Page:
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Question

 

Gramps,

Why does the Church advise members to avoid anti-Mormon literature? Surely the truth can withstand examination.  If I were a juror and the judge would not allow the prosecuting attorney a voice and insisted all the information I needed would be given by the defense attorney, I would think the judge corrupt.  This policy seems to align more with Satan’s pre-existence plan for us than that of Jesus.

J.A.

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Answer

 

J.A.,

Excellent question, and surely truth withstands any scrutiny and any examination; however, not everyone who reads anti-Mormon literature is studied enough to recognize disingenuous meanings within meanings.

The example you provide is all well and true; although, in context correlating a trial with an invitation (an encouragement) by the Church to not read anti-Mormon literature are not compatible analogies.

What are we encouraged to read?

 

Would the Church, our Heavenly Father and our Savior (Jesus Christ), desire that we listen and read “good books” or listen and read material which falsifies our beliefs? The Church encourages and invites us to read from literature that will strengthen our faith in Christ. Anti-Mormon literature is meant for the unstudied and those who are currently struggling with their faith. As I once read from an anti-Mormon book there was one who counseled his followers to seek out new members who have not yet studied the gospel for themselves. Why would anti-Mormon literature seek out the unlearned, infants in the gospel? Ever wonder why anti-Mormons are never satisfied with an honest answer?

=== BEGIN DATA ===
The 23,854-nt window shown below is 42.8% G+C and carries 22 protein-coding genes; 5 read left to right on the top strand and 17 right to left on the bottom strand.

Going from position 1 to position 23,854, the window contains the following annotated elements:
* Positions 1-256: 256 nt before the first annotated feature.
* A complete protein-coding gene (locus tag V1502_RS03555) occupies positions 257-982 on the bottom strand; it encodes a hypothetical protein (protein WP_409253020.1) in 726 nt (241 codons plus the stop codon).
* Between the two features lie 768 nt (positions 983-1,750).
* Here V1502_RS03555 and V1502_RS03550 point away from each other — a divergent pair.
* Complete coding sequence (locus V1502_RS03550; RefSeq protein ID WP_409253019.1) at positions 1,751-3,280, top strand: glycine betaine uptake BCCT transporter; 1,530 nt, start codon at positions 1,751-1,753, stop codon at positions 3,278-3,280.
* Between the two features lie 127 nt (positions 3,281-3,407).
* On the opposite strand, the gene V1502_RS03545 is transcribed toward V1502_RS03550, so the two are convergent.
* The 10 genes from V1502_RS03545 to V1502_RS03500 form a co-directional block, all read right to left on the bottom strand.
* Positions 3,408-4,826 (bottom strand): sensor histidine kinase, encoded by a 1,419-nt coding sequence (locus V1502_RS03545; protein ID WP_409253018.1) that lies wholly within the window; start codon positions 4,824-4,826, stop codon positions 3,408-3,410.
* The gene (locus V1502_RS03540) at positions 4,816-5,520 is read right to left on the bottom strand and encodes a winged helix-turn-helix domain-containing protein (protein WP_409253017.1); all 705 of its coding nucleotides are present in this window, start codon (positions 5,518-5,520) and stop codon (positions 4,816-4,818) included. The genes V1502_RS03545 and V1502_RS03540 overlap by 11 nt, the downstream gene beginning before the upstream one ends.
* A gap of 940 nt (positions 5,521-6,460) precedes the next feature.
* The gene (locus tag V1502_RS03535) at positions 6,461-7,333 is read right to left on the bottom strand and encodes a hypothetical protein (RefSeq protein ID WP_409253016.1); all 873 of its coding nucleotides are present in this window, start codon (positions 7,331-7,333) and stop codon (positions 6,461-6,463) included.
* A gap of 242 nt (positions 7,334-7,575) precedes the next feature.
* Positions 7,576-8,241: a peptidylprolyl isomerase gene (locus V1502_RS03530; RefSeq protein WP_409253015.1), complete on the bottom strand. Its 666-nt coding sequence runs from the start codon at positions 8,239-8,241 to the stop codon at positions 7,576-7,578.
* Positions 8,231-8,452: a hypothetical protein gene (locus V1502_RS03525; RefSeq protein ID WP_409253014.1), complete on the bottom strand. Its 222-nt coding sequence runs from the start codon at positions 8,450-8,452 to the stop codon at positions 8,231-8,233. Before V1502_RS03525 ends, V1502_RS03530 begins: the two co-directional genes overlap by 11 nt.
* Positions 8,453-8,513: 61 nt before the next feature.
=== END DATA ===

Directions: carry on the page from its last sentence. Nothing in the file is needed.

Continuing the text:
Remember, Satan did not “advise” us to lose our agency, he wanted to destroy our agency. The Church has not destroyed anyone’s agency, they have actually honored our agency by an invitation, a principle they teach, and allow us to govern ourselves.

When Christ was upon the earth.

 

When Christ was upon the earth, did he not warn his disciples of the “leaven,” the doctrine of the Pharisees, when he said: (Mark 8:15), “And he charged them, saying, Take heed, beware of the leaven of the Pharisees, and of the leaven of Herod?” Was our Savior’s comment “more inline” with Satan’s desire to remove our agency? Or, is it that the Lord was concerned for his followers knowing, (Matthew 26:41), “the spirit indeed is willing, but the flesh is weak.”

What you choose to read, the Church recognizes it is up to you and your individual choice. What they invite the members to do is spend their time reading “good books” that will increase their faith in Christ. There isn’t a lot of time, and would it be wise for us to spend more time in our scriptures (the Standard Works) and other good books, versus reading a book that is bent on misrepresenting and destroying a person’s faith?

Gramps

 

 

 

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